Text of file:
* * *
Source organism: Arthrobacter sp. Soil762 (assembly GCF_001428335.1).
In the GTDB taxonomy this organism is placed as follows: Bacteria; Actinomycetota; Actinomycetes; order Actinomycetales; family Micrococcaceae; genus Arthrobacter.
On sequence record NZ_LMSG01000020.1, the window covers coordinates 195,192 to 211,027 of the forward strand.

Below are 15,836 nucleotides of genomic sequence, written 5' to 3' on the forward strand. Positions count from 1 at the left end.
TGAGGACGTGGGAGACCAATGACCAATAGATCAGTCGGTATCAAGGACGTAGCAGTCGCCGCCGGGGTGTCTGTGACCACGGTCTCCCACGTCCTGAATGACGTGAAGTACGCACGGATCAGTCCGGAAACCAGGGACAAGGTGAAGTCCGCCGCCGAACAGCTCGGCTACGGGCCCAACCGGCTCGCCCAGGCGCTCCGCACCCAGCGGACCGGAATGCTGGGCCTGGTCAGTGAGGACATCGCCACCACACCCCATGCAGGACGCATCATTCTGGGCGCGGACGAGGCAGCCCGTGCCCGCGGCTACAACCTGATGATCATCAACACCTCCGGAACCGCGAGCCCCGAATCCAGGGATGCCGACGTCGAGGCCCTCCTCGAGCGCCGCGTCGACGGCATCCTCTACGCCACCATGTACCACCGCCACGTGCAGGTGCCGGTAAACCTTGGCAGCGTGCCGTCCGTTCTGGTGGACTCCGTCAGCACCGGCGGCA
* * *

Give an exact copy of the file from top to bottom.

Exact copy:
Source organism: Arthrobacter sp. Soil762 (assembly GCF_001428335.1).
In the GTDB taxonomy this organism is placed as follows: Bacteria; Actinomycetota; Actinomycetes; order Actinomycetales; family Micrococcaceae; genus Arthrobacter.
On sequence record NZ_LMSG01000020.1, the window covers coordinates 195,192 to 211,027 of the forward strand.

Below are 15,836 nucleotides of genomic sequence, written 5' to 3' on the forward strand. Positions count from 1 at the left end.
TGAGGACGTGGGAGACCAATGACCAATAGATCAGTCGGTATCAAGGACGTAGCAGTCGCCGCCGGGGTGTCTGTGACCACGGTCTCCCACGTCCTGAATGACGTGAAGTACGCACGGATCAGTCCGGAAACCAGGGACAAGGTGAAGTCCGCCGCCGAACAGCTCGGCTACGGGCCCAACCGGCTCGCCCAGGCGCTCCGCACCCAGCGGACCGGAATGCTGGGCCTGGTCAGTGAGGACATCGCCACCACACCCCATGCAGGACGCATCATTCTGGGCGCGGACGAGGCAGCCCGTGCCCGCGGCTACAACCTGATGATCATCAACACCTCCGGAACCGCGAGCCCCGAATCCAGGGATGCCGACGTCGAGGCCCTCCTCGAGCGCCGCGTCGACGGCATCCTCTACGCCACCATGTACCACCGCCACGTGCAGGTGCCGGTAAACCTTGGCAGCGTGCCGTCCGTTCTGGTGGACTCCGTCAGCACCGGCGGCA